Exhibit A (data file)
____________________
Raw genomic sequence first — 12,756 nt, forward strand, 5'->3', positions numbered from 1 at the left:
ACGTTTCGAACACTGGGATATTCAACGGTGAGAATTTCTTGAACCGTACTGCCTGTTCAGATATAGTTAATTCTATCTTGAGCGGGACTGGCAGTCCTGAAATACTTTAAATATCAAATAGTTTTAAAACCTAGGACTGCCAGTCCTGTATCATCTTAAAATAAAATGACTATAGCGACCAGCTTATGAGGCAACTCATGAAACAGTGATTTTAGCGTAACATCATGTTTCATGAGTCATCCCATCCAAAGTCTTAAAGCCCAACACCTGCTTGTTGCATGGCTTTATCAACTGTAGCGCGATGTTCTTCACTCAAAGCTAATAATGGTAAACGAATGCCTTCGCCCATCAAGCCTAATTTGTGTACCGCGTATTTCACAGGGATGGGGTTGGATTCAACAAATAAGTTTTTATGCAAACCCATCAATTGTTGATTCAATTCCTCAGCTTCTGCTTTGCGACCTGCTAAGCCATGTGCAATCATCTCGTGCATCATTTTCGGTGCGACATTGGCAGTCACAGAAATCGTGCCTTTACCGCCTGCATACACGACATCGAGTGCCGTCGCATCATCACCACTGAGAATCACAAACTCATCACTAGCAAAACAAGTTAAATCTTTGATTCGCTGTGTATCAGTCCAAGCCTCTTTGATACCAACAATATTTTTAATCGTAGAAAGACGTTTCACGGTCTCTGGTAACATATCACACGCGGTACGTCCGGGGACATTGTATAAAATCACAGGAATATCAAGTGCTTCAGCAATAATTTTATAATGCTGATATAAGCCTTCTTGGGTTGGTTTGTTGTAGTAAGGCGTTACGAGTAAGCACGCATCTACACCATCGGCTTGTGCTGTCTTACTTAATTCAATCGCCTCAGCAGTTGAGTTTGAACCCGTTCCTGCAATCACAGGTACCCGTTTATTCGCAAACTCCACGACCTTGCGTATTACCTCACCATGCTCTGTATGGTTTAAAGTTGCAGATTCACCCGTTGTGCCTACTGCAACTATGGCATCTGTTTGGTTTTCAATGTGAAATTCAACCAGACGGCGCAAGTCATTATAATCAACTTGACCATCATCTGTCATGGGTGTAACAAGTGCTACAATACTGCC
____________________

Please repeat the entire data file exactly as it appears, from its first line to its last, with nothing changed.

Raw genomic sequence first — 12,756 nt, forward strand, 5'->3', positions numbered from 1 at the left:
ACGTTTCGAACACTGGGATATTCAACGGTGAGAATTTCTTGAACCGTACTGCCTGTTCAGATATAGTTAATTCTATCTTGAGCGGGACTGGCAGTCCTGAAATACTTTAAATATCAAATAGTTTTAAAACCTAGGACTGCCAGTCCTGTATCATCTTAAAATAAAATGACTATAGCGACCAGCTTATGAGGCAACTCATGAAACAGTGATTTTAGCGTAACATCATGTTTCATGAGTCATCCCATCCAAAGTCTTAAAGCCCAACACCTGCTTGTTGCATGGCTTTATCAACTGTAGCGCGATGTTCTTCACTCAAAGCTAATAATGGTAAACGAATGCCTTCGCCCATCAAGCCTAATTTGTGTACCGCGTATTTCACAGGGATGGGGTTGGATTCAACAAATAAGTTTTTATGCAAACCCATCAATTGTTGATTCAATTCCTCAGCTTCTGCTTTGCGACCTGCTAAGCCATGTGCAATCATCTCGTGCATCATTTTCGGTGCGACATTGGCAGTCACAGAAATCGTGCCTTTACCGCCTGCATACACGACATCGAGTGCCGTCGCATCATCACCACTGAGAATCACAAACTCATCACTAGCAAAACAAGTTAAATCTTTGATTCGCTGTGTATCAGTCCAAGCCTCTTTGATACCAACAATATTTTTAATCGTAGAAAGACGTTTCACGGTCTCTGGTAACATATCACACGCGGTACGTCCGGGGACATTGTATAAAATCACAGGAATATCAAGTGCTTCAGCAATAATTTTATAATGCTGATATAAGCCTTCTTGGGTTGGTTTGTTGTAGTAAGGCGTTACGAGTAAGCACGCATCTACACCATCGGCTTGTGCTGTCTTACTTAATTCAATCGCCTCAGCAGTTGAGTTTGAACCCGTTCCTGCAATCACAGGTACCCGTTTATTCGCAAACTCCACGACCTTGCGTATTACCTCACCATGCTCTGTATGGTTTAAAGTTGCAGATTCACCCGTTGTGCCTACTGCAACTATGGCATCTGTTTGGTTTTCAATGTGAAATTCAACCAGACGGCGCAAGTCATTATAATCAACTTGACCATCATCTGTCATGGGTGTAACAAGTGCTACAATACTGCC